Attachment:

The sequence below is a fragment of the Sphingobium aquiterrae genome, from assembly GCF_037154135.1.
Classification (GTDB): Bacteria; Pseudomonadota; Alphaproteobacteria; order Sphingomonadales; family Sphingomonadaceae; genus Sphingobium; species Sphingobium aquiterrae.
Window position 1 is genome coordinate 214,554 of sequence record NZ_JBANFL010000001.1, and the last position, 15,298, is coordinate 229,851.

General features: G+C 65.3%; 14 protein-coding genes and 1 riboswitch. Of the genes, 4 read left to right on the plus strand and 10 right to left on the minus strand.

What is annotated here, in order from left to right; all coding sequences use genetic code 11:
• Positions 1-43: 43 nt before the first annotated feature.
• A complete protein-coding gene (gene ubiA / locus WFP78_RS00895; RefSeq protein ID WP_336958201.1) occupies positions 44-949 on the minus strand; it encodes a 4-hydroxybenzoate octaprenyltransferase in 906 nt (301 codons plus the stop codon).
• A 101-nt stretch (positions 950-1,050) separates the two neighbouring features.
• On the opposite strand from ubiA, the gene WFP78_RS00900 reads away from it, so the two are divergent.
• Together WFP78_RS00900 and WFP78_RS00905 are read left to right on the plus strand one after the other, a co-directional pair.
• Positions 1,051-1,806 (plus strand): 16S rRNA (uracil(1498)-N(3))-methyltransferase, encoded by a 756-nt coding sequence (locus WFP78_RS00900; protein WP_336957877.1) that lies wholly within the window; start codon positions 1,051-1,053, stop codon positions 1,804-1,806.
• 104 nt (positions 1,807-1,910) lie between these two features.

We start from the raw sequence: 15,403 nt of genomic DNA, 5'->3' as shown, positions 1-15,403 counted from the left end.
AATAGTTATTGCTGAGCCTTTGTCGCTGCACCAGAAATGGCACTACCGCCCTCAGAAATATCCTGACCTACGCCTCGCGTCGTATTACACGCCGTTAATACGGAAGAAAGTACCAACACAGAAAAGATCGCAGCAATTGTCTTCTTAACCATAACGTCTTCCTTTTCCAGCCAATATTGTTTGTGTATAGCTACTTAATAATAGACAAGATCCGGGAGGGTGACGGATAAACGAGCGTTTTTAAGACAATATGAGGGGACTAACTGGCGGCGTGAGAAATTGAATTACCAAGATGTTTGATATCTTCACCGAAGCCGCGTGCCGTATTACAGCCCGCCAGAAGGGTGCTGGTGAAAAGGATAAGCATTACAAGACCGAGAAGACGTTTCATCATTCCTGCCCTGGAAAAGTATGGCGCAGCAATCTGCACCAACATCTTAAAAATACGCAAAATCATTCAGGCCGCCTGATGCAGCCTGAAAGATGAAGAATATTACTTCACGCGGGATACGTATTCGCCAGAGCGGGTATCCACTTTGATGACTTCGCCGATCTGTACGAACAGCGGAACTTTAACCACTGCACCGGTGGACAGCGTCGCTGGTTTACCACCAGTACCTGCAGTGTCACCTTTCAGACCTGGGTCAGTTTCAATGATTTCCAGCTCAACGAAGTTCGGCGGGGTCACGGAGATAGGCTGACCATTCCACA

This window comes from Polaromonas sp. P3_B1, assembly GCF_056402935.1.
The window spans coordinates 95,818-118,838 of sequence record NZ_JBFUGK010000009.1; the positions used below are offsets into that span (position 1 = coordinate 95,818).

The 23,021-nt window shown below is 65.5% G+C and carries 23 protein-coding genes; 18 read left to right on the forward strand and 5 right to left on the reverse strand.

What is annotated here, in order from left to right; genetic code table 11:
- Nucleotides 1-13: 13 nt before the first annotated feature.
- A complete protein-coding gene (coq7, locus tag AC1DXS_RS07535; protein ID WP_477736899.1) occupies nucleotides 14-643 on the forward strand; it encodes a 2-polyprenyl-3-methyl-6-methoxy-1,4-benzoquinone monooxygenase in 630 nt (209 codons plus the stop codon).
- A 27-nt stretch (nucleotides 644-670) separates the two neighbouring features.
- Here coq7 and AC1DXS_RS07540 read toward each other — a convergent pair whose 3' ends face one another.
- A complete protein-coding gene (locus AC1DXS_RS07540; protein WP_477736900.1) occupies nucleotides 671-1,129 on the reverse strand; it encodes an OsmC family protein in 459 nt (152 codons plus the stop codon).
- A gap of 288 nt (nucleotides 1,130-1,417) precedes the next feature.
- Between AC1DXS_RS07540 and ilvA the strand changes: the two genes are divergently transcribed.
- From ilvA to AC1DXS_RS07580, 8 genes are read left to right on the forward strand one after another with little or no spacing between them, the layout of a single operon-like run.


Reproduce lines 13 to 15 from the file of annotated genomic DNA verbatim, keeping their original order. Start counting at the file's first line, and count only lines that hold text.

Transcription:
We start from the raw sequence: 15,403 nt of genomic DNA, 5'->3' as shown, positions 1-15,403 counted from the left end.
AATAGTTATTGCTGAGCCTTTGTCGCTGCACCAGAAATGGCACTACCGCCCTCAGAAATATCCTGACCTACGCCTCGCGTCGTATTACACGCCGTTAATACGGAAGAAAGTACCAACACAGAAAAGATCGCAGCAATTGTCTTCTTAACCATAACGTCTTCCTTTTCCAGCCAATATTGTTTGTGTATAGCTACTTAATAATAGACAAGATCCGGGAGGGTGACGGATAAACGAGCGTTTTTAAGACAATATGAGGGGACTAACTGGCGGCGTGAGAAATTGAATTACCAAGATGTTTGATATCTTCACCGAAGCCGCGTGCCGTATTACAGCCCGCCAGAAGGGTGCTGGTGAAAAGGATAAGCATTACAAGACCGAGAAGACGTTTCATCATTCCTGCCCTGGAAAAGTATGGCGCAGCAATCTGCACCAACATCTTAAAAATACGCAAAATCATTCAGGCCGCCTGATGCAGCCTGAAAGATGAAGAATATTACTTCACGCGGGATACGTATTCGCCAGAGCGGGTATCCACTTTGATGACTTCGCCGATCTGTACGAACAGCGGAACTTTAACCACTGCACCGGTGGACAGCGTCGCTGGTTTACCACCAGTACCTGCAGTGTCACCTTTCAGACCTGGGTCAGTTTCAATGATTTCCAGCTCAACGAAGTTCGGCGGGGTCACGGAGATAGGCTGACCATTCCACA

This window comes from Polaromonas sp. P3_B1, assembly GCF_056402935.1.